So while the authorities were inundated with annual updates, parole violations, and compliance checks, three young women in Cleveland, Ohio were being held captive as sex slaves for over 10 years! What lessons do we learn from this? Pass more laws against people who committed past crimes that weren’t nearly as serious, scrutinize their internet activity and take away their passports and government assistance.

  3. Anonymous

    In Del Norte County, California, our Sheriffs’ office refused to let anyone register except between a 2 hour window only on Thursdays.

    It would be impossible to comply with any law that says “Must provide this information within 24 hours”.

    • Tired of hiding

      No you are going and getting all logical on the whole process. We can not tolerate that or the absurdity of the entire thing will be glaringly obvious to even those with minimal intelligence (politicians)…

      Please do not put that additional burden of actually having to think on them! That is certainly unreasonable and punishment indeed!

  4. watching

    I like this part
    “these are folks that are going to have to report all of their monikers that are used on the Internet and have no idea whether the police are regularly trolling to monitor everything that they say on the Internet.”

    “all of their monikers” I think this judge “get it” but we will see

  5. Brubaker

    The federal judge ruling got it right ….the section of prop 35
    does not have evidence to overturn ruling……..also 35 was fronted to voters has more punishment to sex trafficking ….
    no one….no one on listing committed a sex trafficking crime
    to further punishment ……..also as free Americans ….no other free Americans are forced to give private communication info…….the information coerced under threat of jail/prison must go through Constitutional Rights of search warrant if crime involved ……..also free speech will
    be criminal …..the federal judge ruling got it right.

  6. Painted Bird

    The unsaid assumption in proposition 35 is that all registrants are sex traffickers and that they can’t wait to go online to hook children into acts of sex. I think if you ask anyone who voted for this proposition, that is what they believe. The State has not said one thing to dispell this myth. It is mass deception on a scale not seen since the McCarthy era.

    • td777

      The state also has done very little to dispell the myth that the recividism rate is around 60-70% as claimed during the 2006 election when Jessica’s Law was on the ballot. The DOJ admitted the 1.3 real recividism rate on their site in what was soon a hard to find posting.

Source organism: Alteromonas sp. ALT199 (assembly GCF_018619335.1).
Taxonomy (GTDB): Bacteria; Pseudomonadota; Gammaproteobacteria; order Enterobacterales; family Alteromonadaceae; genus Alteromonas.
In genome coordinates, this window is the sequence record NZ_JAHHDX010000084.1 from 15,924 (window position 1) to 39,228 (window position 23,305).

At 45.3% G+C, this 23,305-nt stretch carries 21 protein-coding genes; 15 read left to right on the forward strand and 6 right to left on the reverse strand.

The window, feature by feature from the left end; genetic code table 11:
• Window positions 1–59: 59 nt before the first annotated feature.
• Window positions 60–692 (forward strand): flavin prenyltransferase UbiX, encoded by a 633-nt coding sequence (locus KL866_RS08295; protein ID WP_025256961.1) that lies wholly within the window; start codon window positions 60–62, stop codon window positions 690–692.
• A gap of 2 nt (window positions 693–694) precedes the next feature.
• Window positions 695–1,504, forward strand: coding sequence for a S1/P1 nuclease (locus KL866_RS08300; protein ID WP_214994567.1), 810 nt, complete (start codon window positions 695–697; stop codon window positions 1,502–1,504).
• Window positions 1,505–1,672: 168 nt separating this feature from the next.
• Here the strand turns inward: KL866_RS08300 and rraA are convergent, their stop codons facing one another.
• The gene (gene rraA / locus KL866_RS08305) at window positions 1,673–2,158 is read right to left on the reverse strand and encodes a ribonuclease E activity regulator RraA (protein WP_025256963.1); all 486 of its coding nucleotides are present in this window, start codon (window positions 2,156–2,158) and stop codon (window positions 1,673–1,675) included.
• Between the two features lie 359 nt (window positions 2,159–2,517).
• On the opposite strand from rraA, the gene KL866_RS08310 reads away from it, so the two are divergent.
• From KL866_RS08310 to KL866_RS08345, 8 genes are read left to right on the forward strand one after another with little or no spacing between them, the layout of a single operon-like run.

I’d like to know how we could hold the State of California responsible to let every voter know the real recividism rate and how it compares to other crimes as well as the fact that false information was reported by the State previously.

  7. td777

    One of the worst lines in this is “Use of the Internet by sex offenders to commit crimes rose between 2000 and 2006, the lawyer added.” Did they bother to think about the fact that the number of laws regarding internet use quadrupled and then some during that period?

    The best line…Judge Schroeder’s response after Harrison said “The fact that a registered sex offender didn’t use the Internet to commit his first crime or facilitate it doesn’t mean that he might not use the Internet in the future.” Her response was “That’s true of all of us – that just because we haven’t been sex criminals in the past, that we might not be in the future.” I can only hope and pray more people would start using the level of reason and logic and intelligence that Judge Schroeder showed here!

    • mh

      I think this panel see’s through the state’s argument and is probably more interested in protecting civil liberties. Justice is a game and I’m sure these judges know that. I think they would have to go through life with blinders on to vote in favor of a measure like Prop 35 and not see the ramifications it will have for the entire citizenry in the following years. After all, Judge Schroeder’s response pretty much summed up the crux of the issue, so why not force everyone to give up their online identifiers since everyone who is not now a “sex offender”, has the potential to become a “sex offender” in the future.

  8. Painted Bird

    Convicted once by evidence specific to my individual case. Due process. Convicted over and over again by statistics, which don’t describe my individual case. Tyranny.

  9. Painted Bird

    So, they are getting these identifiers already? Isn’t this in violation of the injunction? How are they getting these? Taking advantage of registrants who don’t know of an injunction, who don’t have a computer or are not allowed to use one? The internet is the only way I found out about it. Are they filtering out meta data? If you or I willfully violated a court order, you or I would be facing prison time. Maybe I am missing something? I think I will change my moniker to “Bewildered”, because that is the way I feel most of the time.

  10. Grandfathered In

    A famous founding father once said. “Government at its best is a troublesome servant and at its worst a fearsome master.” So tell me is it really at its best these days?Our government has become the fearsome master the founding fathers warned of. Did we allow this to happen? Yes. Is it too late to turn the tide? Maybe. One thing is for certain; your rights are being gobbled up faster than you know. Things you don’t even know are your rights are being taken away right in front of your eyes. Case in point: I am now required to buy health insurance whether I want it or not. My choice to trust in God and be healthy is being erroded. I choose to pay the Health Tax even though the Media calls it a fine I must face. The Supreme Court ruled it a “Tax” in order to support the individual mandate. After all congress has the power to levy taxes. So much for no new taxes. If the Media calls it a fine, even though it was ruled a tax, I guess now I’m guilty of the crime of being healthy. So who wins the most in The Affordable Care Act? The big insurance companies of course. And who looses? We loose our rights.
    Thank You for your time.

    • Brubaker

      @grandpiano oh it doesn’t matter what you call yourself…
      health insurance is of inclusion…….forcing people under threat of jail/prison to register as exoffender so you are
      restricted from fundamental rights is of exclusion….there’s a
      difference ….You’re welcome.